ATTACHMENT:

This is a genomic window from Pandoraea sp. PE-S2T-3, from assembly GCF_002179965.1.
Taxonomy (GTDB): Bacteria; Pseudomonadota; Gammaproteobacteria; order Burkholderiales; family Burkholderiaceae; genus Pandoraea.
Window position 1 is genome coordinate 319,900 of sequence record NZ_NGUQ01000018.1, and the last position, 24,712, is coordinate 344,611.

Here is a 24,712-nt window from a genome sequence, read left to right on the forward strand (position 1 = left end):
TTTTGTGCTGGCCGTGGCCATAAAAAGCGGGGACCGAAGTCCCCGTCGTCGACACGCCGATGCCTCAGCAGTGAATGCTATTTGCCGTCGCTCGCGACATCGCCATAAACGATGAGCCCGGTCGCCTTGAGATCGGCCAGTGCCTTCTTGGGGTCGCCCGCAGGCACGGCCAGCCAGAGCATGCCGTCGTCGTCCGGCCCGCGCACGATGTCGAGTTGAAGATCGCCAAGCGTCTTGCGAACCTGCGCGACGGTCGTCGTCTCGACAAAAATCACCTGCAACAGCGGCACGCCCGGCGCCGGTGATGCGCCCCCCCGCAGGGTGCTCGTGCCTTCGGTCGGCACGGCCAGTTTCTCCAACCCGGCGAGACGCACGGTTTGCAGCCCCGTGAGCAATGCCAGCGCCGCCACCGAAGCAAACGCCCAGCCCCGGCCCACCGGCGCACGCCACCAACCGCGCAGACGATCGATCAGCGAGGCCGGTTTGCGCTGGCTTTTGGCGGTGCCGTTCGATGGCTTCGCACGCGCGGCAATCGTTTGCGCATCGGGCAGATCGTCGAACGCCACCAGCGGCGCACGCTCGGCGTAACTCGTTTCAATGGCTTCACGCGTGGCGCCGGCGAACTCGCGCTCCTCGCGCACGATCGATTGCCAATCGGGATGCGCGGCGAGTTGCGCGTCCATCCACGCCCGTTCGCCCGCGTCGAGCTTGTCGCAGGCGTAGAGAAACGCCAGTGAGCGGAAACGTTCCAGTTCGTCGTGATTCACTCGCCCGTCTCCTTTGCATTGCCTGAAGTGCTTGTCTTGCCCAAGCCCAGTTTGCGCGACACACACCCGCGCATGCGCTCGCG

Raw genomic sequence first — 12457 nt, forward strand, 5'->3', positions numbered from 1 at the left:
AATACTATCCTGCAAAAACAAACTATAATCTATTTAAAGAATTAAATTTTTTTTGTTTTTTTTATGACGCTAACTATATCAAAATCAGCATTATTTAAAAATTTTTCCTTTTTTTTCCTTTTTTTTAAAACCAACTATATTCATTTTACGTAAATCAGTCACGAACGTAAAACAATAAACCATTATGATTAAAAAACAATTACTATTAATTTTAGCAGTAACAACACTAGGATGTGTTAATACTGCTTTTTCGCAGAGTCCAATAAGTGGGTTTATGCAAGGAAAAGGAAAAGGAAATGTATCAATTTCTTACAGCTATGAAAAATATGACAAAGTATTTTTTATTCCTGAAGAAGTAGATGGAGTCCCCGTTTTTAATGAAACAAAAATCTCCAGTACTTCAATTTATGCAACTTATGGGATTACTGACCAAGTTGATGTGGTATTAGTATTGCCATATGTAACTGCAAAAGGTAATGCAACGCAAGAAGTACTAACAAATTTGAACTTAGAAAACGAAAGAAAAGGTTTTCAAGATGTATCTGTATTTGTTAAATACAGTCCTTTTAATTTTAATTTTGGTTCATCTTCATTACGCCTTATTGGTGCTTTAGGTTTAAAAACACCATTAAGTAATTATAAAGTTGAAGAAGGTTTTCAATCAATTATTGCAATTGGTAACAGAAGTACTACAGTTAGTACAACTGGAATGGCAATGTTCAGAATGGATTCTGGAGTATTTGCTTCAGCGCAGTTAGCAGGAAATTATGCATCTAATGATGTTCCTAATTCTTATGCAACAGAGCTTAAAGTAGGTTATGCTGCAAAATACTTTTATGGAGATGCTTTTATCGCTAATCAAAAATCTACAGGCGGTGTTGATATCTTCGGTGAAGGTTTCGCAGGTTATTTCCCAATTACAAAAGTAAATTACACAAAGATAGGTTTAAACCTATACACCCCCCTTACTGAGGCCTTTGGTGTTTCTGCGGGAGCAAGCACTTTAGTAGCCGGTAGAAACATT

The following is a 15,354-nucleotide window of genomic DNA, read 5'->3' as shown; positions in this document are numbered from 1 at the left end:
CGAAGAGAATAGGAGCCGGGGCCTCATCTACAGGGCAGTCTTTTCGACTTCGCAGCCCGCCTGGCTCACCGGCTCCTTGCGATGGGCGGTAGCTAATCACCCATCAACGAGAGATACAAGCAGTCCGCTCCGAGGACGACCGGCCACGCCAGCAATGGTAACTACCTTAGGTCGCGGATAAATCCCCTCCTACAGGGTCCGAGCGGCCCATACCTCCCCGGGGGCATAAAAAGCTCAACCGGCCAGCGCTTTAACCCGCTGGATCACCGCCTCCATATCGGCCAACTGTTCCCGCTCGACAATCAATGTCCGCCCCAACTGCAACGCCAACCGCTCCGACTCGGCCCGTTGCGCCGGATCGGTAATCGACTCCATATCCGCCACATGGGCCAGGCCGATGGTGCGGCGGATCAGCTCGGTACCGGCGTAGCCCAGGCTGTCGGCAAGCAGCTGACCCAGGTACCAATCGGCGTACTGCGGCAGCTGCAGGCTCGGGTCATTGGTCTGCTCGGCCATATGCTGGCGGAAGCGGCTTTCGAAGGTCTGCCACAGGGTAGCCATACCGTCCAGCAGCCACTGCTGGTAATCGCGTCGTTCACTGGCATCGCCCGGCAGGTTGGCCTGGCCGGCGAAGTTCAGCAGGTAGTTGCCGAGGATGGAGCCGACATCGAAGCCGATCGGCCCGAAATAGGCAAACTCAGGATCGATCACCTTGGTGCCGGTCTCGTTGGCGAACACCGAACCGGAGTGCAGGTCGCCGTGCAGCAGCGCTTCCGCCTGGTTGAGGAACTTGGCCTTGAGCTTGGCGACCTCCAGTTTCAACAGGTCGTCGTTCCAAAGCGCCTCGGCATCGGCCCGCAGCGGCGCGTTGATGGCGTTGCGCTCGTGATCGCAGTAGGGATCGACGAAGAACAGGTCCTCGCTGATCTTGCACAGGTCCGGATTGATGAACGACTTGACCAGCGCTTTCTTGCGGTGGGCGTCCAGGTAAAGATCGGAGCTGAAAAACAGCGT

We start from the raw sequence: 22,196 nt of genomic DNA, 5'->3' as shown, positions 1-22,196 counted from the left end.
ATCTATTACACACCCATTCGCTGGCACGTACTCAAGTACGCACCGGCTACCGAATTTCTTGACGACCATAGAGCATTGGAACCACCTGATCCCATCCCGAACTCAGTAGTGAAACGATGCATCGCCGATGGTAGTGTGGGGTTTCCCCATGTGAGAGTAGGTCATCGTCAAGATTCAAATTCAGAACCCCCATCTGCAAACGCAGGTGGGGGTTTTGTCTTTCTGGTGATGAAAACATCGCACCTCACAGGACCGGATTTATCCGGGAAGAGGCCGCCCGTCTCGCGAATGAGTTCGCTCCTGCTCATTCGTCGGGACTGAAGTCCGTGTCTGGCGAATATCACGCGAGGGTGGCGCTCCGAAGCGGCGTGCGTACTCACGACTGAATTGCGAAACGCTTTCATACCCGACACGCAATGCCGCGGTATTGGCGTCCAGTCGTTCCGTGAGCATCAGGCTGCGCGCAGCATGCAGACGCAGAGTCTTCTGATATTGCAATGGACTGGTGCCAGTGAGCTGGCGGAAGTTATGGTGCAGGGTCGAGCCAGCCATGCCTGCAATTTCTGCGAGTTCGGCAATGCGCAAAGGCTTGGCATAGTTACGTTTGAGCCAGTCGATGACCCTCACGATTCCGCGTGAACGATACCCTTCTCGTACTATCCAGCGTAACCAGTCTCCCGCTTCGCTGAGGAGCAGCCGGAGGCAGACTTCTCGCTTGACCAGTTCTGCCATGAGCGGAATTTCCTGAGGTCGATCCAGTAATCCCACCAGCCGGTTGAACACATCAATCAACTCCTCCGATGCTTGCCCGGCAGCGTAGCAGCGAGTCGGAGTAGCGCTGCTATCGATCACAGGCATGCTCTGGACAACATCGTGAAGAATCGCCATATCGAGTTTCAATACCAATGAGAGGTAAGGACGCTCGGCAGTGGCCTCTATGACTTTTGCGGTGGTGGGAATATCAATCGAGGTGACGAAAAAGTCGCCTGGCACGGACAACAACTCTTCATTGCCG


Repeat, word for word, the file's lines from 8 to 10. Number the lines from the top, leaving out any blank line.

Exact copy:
The following is a 15,354-nucleotide window of genomic DNA, read 5'->3' as shown; positions in this document are numbered from 1 at the left end:
CGAAGAGAATAGGAGCCGGGGCCTCATCTACAGGGCAGTCTTTTCGACTTCGCAGCCCGCCTGGCTCACCGGCTCCTTGCGATGGGCGGTAGCTAATCACCCATCAACGAGAGATACAAGCAGTCCGCTCCGAGGACGACCGGCCACGCCAGCAATGGTAACTACCTTAGGTCGCGGATAAATCCCCTCCTACAGGGTCCGAGCGGCCCATACCTCCCCGGGGGCATAAAAAGCTCAACCGGCCAGCGCTTTAACCCGCTGGATCACCGCCTCCATATCGGCCAACTGTTCCCGCTCGACAATCAATGTCCGCCCCAACTGCAACGCCAACCGCTCCGACTCGGCCCGTTGCGCCGGATCGGTAATCGACTCCATATCCGCCACATGGGCCAGGCCGATGGTGCGGCGGATCAGCTCGGTACCGGCGTAGCCCAGGCTGTCGGCAAGCAGCTGACCCAGGTACCAATCGGCGTACTGCGGCAGCTGCAGGCTCGGGTCATTGGTCTGCTCGGCCATATGCTGGCGGAAGCGGCTTTCGAAGGTCTGCCACAGGGTAGCCATACCGTCCAGCAGCCACTGCTGGTAATCGCGTCGTTCACTGGCATCGCCCGGCAGGTTGGCCTGGCCGGCGAAGTTCAGCAGGTAGTTGCCGAGGATGGAGCCGACATCGAAGCCGATCGGCCCGAAATAGGCAAACTCAGGATCGATCACCTTGGTGCCGGTCTCGTTGGCGAACACCGAACCGGAGTGCAGGTCGCCGTGCAGCAGCGCTTCCGCCTGGTTGAGGAACTTGGCCTTGAGCTTGGCGACCTCCAGTTTCAACAGGTCGTCGTTCCAAAGCGCCTCGGCATCGGCCCGCAGCGGCGCGTTGATGGCGTTGCGCTCGTGATCGCAGTAGGGATCGACGAAGAACAGGTCCTCGCTGATCTTGCACAGGTCCGGATTGATGAACGACTTGACCAGCGCTTTCTTGCGGTGGGCGTCCAGGTAAAGATCGGAGCTGAAAAACAGCGT

We start from the raw sequence: 22,196 nt of genomic DNA, 5'->3' as shown, positions 1-22,196 counted from the left end.